Wednesday, April 30, 2014

The New and the Old

There has always been an attitude that has plagued me at the completion of Great Lent and throughout the Paschal Season. Growing up in a Roman Catholic household my mother made sure that we didn't just "give something up" for Lent, but that we examine ourselves and make a change in our lives that we wanted to be permanent. In my case I always struggled with wasting time and was typically lacking in obedience. I would determine through Lent that I would give up the little distractions that kept me from doing the things my parents asked of me. I would give up television, limit my time playing music, focus more readily on my farm chores, etc., etc., etc. I have also always been a big fan of food, so I would limit my portions and any snack times.

This was all well and good, but what happened after Lent? In the joy of the Resurrection I would relax the good things I had been focusing on during the fast. Gradually I would slip back into my old habits and it wasn't long before my parents were disciplining me for my lack of obedience, or exhorting me to stop wasting time and get my chores done.

I noticed as well that I wasn't the only one with this problem. Folks who had given up soda or coffee delved back into their habits with renewed gusto. I watched with sadness as others who had more serious habits and addictions returned to those habits as if to an old friend. What is the point of fasting, I asked myself, if after the fast we simply return to those things that were keeping us from Christ?

Sometimes God gives answers immediately; at other times the answers come after a great deal of time. These questions bothered me throughout my childhood and during my early teens. I practically forgot about them during my high-school years. But today, as I was reading St. Theophon the Recluse's letters to a young lay woman in the book The Spiritual Life and how to be Attuned to It, the saint addressed those very questions.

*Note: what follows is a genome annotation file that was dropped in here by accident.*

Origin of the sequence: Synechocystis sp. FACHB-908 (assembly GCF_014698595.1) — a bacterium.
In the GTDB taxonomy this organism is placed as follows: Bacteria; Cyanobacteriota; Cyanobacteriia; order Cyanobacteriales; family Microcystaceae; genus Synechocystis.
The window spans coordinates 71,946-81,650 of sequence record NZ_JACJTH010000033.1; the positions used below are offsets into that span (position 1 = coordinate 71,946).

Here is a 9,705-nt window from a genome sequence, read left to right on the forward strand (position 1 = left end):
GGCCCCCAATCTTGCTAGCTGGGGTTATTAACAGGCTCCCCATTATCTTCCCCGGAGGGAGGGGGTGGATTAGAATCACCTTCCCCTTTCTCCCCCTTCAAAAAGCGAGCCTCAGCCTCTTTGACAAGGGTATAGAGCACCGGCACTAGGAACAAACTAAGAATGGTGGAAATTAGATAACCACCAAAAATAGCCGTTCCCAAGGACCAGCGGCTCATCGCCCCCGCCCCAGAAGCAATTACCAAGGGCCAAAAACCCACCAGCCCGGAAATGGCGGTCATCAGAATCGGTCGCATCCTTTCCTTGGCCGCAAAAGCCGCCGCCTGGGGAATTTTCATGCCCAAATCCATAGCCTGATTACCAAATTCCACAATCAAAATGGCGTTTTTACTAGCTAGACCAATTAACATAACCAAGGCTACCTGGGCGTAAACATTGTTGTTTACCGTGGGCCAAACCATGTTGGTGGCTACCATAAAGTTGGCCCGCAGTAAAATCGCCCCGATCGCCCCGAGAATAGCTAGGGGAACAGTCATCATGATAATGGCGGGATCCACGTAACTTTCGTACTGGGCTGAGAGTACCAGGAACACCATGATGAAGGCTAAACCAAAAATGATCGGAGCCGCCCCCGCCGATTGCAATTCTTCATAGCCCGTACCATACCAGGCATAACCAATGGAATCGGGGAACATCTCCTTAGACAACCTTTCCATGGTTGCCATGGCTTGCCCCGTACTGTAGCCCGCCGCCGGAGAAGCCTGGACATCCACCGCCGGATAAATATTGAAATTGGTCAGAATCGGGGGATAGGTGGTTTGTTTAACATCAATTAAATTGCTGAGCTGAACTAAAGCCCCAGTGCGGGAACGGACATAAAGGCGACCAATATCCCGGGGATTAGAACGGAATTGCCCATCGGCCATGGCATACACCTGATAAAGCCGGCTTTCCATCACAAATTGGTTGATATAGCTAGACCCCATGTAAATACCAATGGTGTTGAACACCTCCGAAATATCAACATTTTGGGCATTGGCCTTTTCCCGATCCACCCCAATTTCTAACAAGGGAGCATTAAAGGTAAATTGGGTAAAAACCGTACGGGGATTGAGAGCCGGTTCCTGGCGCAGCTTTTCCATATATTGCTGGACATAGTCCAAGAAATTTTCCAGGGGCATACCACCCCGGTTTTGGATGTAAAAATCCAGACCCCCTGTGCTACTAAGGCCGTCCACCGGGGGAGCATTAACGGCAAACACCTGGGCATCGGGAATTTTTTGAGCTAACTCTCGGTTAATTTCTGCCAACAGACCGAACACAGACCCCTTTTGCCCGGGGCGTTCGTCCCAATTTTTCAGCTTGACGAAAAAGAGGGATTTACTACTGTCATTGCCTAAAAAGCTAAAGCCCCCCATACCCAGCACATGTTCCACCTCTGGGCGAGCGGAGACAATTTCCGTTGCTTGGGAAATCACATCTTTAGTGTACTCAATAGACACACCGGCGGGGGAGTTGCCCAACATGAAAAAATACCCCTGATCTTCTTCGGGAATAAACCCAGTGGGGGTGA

He had been encouraging her in her ascetical practices and inner examinations all through the fast. Never have I read more beautiful, practical, and sound advice. It seems providential that I should pick up and read this book in the midst of the Fast and immediately following. After giving her a couple of rules to employ while working towards inner peace, he then proceeded to give her two precautions.

In the first precaution he simply warns her not to think that she has already arrived at her spiritual destination just because she has succeeded in doing something good. Throughout our spiritual life we may hit milestones, receive some consolation, find that a fault within us has been destroyed after long struggle, experience long times of inner peace, etc. Never during any of this ought we to think that we have reached our goal in the spiritual life. St. Theophan tells us that it is only after years of struggle that we reach this goal. I would add that we never fully reach our goal in this life because this life prepares us for the ultimate goal in the life to come.

The second warning he gives, however, is not to relax one's inner attentiveness after one has completed a period of fasting and intense inner struggle. He says the two most likely times that we relax our interior efforts are during the Paschal Season and springtime. We decide to give ourselves a little break. After all, it is the time of Resurrection. I worked hard and struggled hard throughout Great Lent, I deserve a little break, right? Be careful, the saint warns us. If we relax our watchfulness then it is likely that whatever demon we struggled with throughout the fast will return with some friends to plague us all the more.

But, this is supposed to be a time of joy. Are not Pascha and springtime moments of grace and new life in our year (whether we're speaking of the secular year or the liturgical year)? Are we not to be rejoicing in the new life that Christ as given us? Of course! We must thank God for His gift of new life, and rejoice in that new life. But the whole point of Great Lent is to put to death the old man, the old life, in order that we might rejoice in the new! How can we rejoice in the new life if, after the Fast, we simply return to the old? Ought we not to guard the new life with all the more intensity so as to avoid a relapse into our old ways? In the Resurrection we have been given the freedom of the Sons of God. We have been given freedom from the slavery of sin. Great Lent reveals to us in a very real way just how enslaved we are. Our struggle against our various habits and vices reveal to us how attached we become to our sins. But when we come to the victory of Christ crucified and resurrected, do we really rejoice in that victory (and in our victory in and with Him) by returning to the "old man?"

So I suppose St. Theophan's advice to us today is, rejoice in the Feast of Feasts and Festival of Festivals. Rejoice in the new life of Pascha and springtime. Thank God for the great gifts He has given us. But thank God by keeping on the mind of Christ, by continuing to become more and more the man born anew in Christ, not by indulging the old man.

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